Northwestern University’s Martin Luther King Jr. Celebration 2012 was highlighted by a talk by the world renowned neurosurgeon Dr. Benjamin Carson. Dr. Carson was the keynote speaker during a program that also featured the Alice Millar Chapel Choir and remarks from the University President Mortin Shapiro and the Mayor of Evanston Elizabeth Tisdahl.
Carson’s speech emphasized the importance of how we must continue the legacy and work Dr. King began by persisting in the work we do and standing up for causes and issues that are important for the collective good of our country. He also discussed the course America is taking to help fight health disparities and considered how the right to quality health would potentially fall under the various causes for equal justice that Dr. King supported and fought for. He cited the following quote by Dr. King.
“Of all the forms of inequality, injustice in health care is the most shocking and inhumane.”
After the conclusion of his formal remarks, Dallas Wright, a graduate student at the Medill School of Journalism, conducted a short interview with Dr. Carson. One of the last questions posed was regarding the most effective way to bring about health care reform. In his response, Dr. Carson shared his thoughts, showing that even though he is ingrained in his work at Johns Hopkins and the development of the Carson Scholars Fund, he still has his hand on the pulse of the ongoing debate over health care and time to formulate strong opinions regarding the steps that ought to be taken to reshape the nation’s health care system.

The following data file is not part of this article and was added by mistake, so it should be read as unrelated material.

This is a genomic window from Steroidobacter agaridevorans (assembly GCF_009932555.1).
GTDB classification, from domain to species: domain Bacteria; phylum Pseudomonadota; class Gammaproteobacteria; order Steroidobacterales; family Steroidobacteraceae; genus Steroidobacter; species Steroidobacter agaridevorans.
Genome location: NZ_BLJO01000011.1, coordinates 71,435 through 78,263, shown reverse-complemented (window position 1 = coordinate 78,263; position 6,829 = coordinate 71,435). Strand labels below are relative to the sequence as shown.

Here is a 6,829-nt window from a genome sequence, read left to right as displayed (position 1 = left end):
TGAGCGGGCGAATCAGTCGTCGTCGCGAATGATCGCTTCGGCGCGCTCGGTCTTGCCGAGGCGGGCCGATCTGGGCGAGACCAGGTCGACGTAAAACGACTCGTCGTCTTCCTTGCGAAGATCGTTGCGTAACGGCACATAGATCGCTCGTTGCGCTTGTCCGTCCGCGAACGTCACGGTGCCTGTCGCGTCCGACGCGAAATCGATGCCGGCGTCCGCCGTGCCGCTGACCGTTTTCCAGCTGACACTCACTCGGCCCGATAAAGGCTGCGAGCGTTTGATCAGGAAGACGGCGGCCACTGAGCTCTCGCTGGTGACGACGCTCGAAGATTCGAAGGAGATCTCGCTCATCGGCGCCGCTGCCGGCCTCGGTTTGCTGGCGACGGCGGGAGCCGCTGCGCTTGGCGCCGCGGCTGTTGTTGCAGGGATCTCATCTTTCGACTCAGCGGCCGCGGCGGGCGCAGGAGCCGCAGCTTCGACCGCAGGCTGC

“What I’ve proposed is that we have a health account for those [uninsured] individuals. We’re all paying for it anyway, but we’re paying premium dollars so why not establish a fund for them, very much in the same model of the food stamp program which is replenished at the beginning of each month. And now when Mr. Smith gets a diabetic foot ulcer, instead of going to the emergency room and blowing half of his monthly account, he is going to go to the clinic. He gets the same treatment in both places, but in the emergency room they treat him and send him home; in the clinic they treat him and say “now Mr. Smith, we’ll get your diabetes under control so you’re not back here in 3 weeks with another problem”, and we begin to deal a little bit with preventive health care and with maintenance of health care. That’s where we begin to save a lot of money because we as a nation spend twice as much per capita on health care as the next closest nation and yet we have a tremendous access problem, tremendous amount of waste, tremendous amount of fraud, tremendous amount of just inefficiency, and I think one of the things we need to do is to get more health care providers involved in health care. Because, ah, it’s sort of like if the Golden Gate Bridge fell down, who would you get it to rebuild it, you know, structural engineers or people who like to talk about building bridges? Well, you know it’s the same thing with health care we need to get real people who actually understand it and who really know where the cost centers are to deal with it and not make it into a political football.”